On July 31, 2011, Eagle Scout Connor Stotts singlehandedly saved the lives of three swimmers caught in a dangerous riptide near Oceanside Beach, Calif.
This bravery earned Connor the BSA’s Honor Medal With Crossed Palms, as well as the Carnegie Medal (which came with a $5,000 reward). But the college sophomore now has another award to add to his collection: a 2014 Citizen Honors award.
Selected by living recipients of the Medal of Honor — the highest award bestowed upon military heroes for acts of wartime valor — the Citizen Honors awards recognize three civilian American heroes for acts of bravery in their daily lives. Connor’s actions certainly fit the bill.
(Read on to learn more about Connor and find out how you can watch the Citizen Honors Ceremony March 25 at Arlington National Cemetery.)
Courage. Sacrifice. Selflessness. Patriotism.
Do those words describe an act of service performed by a Scout, Venturer or Scouter you know?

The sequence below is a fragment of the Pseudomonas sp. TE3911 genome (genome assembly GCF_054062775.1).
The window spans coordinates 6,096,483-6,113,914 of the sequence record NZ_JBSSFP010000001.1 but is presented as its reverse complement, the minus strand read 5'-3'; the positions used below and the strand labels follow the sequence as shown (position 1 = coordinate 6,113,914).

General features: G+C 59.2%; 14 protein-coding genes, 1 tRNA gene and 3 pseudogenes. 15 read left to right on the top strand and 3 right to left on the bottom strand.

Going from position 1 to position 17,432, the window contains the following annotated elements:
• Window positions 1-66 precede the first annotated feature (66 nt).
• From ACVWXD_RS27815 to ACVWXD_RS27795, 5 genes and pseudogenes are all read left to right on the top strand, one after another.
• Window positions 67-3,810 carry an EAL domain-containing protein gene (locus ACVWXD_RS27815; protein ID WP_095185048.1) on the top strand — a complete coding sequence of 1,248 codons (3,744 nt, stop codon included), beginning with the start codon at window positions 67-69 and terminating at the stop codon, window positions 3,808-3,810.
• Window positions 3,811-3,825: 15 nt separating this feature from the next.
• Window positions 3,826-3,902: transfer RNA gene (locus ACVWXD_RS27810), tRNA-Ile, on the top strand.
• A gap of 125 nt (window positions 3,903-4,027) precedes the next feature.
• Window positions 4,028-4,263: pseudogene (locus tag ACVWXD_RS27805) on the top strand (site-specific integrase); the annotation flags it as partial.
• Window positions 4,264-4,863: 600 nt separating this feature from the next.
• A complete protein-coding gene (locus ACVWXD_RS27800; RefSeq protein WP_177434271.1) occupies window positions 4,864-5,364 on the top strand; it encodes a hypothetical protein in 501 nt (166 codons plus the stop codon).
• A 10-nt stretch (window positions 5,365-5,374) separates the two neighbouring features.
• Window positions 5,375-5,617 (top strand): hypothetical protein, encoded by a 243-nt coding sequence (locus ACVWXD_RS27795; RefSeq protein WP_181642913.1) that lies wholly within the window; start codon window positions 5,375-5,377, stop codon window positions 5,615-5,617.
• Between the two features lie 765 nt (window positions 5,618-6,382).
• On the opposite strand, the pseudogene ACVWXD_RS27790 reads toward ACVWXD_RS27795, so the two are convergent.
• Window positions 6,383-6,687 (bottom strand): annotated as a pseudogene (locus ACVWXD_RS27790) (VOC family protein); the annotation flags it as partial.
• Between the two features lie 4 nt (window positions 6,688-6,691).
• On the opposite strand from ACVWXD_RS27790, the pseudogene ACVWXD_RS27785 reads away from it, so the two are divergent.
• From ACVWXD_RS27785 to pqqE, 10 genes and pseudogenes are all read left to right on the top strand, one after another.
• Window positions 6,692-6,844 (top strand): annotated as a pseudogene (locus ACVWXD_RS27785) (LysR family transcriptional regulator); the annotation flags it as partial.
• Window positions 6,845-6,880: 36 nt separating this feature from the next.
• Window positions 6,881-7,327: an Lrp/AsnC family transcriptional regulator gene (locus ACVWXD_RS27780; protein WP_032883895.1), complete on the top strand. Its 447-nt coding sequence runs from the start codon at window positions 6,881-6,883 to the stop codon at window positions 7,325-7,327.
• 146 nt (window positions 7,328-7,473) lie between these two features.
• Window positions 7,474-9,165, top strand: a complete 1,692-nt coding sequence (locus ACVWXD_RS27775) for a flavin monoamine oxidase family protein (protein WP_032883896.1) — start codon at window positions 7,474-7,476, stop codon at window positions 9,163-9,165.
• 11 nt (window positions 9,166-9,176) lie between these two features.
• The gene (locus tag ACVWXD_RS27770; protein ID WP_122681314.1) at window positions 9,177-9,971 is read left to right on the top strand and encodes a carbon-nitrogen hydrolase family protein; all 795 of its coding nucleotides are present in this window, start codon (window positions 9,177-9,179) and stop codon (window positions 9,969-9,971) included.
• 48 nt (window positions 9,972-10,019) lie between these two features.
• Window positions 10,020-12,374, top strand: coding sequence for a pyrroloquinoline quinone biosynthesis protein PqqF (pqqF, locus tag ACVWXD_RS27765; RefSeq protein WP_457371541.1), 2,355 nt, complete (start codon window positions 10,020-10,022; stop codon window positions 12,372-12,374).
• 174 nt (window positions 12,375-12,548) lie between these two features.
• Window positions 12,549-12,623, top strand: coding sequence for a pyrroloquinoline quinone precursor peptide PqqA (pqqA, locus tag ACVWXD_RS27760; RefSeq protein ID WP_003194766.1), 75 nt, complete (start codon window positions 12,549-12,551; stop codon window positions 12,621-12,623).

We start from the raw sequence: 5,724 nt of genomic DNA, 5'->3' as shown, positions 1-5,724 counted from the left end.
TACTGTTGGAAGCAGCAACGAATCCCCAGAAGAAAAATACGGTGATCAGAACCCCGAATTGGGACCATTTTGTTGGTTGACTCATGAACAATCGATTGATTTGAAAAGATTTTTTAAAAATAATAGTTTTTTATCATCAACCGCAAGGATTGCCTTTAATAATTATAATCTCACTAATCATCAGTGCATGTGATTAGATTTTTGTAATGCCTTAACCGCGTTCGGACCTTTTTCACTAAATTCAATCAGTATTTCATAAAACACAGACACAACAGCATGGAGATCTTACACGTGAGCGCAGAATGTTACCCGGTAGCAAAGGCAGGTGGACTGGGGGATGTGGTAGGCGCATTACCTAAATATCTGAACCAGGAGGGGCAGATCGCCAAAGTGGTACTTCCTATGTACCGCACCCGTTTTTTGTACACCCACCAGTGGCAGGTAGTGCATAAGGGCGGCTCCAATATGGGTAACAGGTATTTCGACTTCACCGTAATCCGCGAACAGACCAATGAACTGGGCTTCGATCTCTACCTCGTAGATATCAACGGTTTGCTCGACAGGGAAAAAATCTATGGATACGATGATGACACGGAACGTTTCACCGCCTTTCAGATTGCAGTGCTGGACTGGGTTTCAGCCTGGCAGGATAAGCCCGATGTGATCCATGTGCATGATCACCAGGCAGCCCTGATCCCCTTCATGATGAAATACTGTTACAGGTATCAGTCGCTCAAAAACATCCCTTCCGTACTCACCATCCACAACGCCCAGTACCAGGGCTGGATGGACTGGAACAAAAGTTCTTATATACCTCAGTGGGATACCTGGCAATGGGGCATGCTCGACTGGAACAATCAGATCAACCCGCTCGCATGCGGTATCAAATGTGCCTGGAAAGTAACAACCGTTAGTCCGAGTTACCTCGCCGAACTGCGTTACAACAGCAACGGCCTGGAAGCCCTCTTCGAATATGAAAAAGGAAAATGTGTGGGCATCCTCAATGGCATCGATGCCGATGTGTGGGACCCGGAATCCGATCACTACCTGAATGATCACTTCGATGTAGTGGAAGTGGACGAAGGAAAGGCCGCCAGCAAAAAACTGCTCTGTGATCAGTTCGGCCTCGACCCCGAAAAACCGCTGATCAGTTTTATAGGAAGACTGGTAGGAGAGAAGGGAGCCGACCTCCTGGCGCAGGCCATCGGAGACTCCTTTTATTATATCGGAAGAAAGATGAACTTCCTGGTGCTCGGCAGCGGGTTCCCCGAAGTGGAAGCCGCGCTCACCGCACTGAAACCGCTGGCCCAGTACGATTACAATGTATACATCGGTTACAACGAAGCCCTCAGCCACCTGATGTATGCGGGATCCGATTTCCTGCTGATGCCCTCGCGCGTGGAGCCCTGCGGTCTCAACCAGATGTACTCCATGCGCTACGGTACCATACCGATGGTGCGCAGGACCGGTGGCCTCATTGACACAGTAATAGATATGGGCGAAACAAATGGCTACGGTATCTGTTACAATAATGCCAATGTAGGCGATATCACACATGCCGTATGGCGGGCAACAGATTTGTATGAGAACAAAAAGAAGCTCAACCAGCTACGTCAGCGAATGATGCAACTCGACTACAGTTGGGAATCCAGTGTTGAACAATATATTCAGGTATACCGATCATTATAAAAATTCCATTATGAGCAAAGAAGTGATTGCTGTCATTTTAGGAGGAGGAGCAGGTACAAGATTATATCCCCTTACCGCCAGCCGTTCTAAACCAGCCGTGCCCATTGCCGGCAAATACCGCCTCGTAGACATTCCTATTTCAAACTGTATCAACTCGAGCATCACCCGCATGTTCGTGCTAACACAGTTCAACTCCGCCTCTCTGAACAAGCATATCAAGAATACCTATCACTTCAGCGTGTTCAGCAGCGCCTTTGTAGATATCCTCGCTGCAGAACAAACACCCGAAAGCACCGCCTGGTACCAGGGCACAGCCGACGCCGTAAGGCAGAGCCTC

Chances are, they do. And you’ll need to act quickly to recognize this person by nominating him or her to the Congressional Medal of Honor Foundation’s Citizen Honors awards. The nomination deadline is Jan. 10, 2014.
The same foundation that honors acts of wartime valor (with the Congressional Medal of Honor) seeks to also celebrate “unsung heroes” or citizens who’ve selflessly put the lives of others first through an act of heroism. And, as Scouts pledge to “help other people at all times,” it’s likely that you know of a Scout, Venturer or fellow Scouter deserving this great distinction.
Nominate this person today — the Jan. 10 deadline is approaching fast. Nominees must be age 18 or older, and this person’s act of selflessness must have occurred in the last three years. Find more details regarding the nominating criteria here.
Read more and watch a video about the award after the jump.